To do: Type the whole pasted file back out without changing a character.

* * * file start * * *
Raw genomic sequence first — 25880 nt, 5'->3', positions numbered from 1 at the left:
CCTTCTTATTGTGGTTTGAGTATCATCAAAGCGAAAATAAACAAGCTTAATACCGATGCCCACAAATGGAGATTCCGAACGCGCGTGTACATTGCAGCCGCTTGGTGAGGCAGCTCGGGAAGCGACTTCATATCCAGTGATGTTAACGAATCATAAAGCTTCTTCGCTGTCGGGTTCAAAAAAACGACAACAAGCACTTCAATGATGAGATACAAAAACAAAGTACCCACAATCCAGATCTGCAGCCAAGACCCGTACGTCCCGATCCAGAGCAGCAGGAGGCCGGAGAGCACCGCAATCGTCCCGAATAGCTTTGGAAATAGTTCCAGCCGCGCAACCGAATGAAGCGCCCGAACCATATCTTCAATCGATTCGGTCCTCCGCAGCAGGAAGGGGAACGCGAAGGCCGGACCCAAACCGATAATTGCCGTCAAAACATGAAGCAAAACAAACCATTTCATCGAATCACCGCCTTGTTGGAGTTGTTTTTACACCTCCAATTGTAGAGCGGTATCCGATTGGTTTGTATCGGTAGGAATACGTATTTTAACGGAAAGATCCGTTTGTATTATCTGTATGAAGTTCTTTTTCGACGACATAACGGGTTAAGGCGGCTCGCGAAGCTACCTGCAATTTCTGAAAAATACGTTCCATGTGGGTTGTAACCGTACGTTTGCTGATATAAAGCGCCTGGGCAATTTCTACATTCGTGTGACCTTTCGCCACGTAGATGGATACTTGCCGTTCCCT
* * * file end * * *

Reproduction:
Raw genomic sequence first — 25880 nt, 5'->3', positions numbered from 1 at the left:
CCTTCTTATTGTGGTTTGAGTATCATCAAAGCGAAAATAAACAAGCTTAATACCGATGCCCACAAATGGAGATTCCGAACGCGCGTGTACATTGCAGCCGCTTGGTGAGGCAGCTCGGGAAGCGACTTCATATCCAGTGATGTTAACGAATCATAAAGCTTCTTCGCTGTCGGGTTCAAAAAAACGACAACAAGCACTTCAATGATGAGATACAAAAACAAAGTACCCACAATCCAGATCTGCAGCCAAGACCCGTACGTCCCGATCCAGAGCAGCAGGAGGCCGGAGAGCACCGCAATCGTCCCGAATAGCTTTGGAAATAGTTCCAGCCGCGCAACCGAATGAAGCGCCCGAACCATATCTTCAATCGATTCGGTCCTCCGCAGCAGGAAGGGGAACGCGAAGGCCGGACCCAAACCGATAATTGCCGTCAAAACATGAAGCAAAACAAACCATTTCATCGAATCACCGCCTTGTTGGAGTTGTTTTTACACCTCCAATTGTAGAGCGGTATCCGATTGGTTTGTATCGGTAGGAATACGTATTTTAACGGAAAGATCCGTTTGTATTATCTGTATGAAGTTCTTTTTCGACGACATAACGGGTTAAGGCGGCTCGCGAAGCTACCTGCAATTTCTGAAAAATACGTTCCATGTGGGTTGTAACCGTACGTTTGCTGATATAAAGCGCCTGGGCAATTTCTACATTCGTGTGACCTTTCGCCACGTAGATGGATACTTGCCGTTCCCT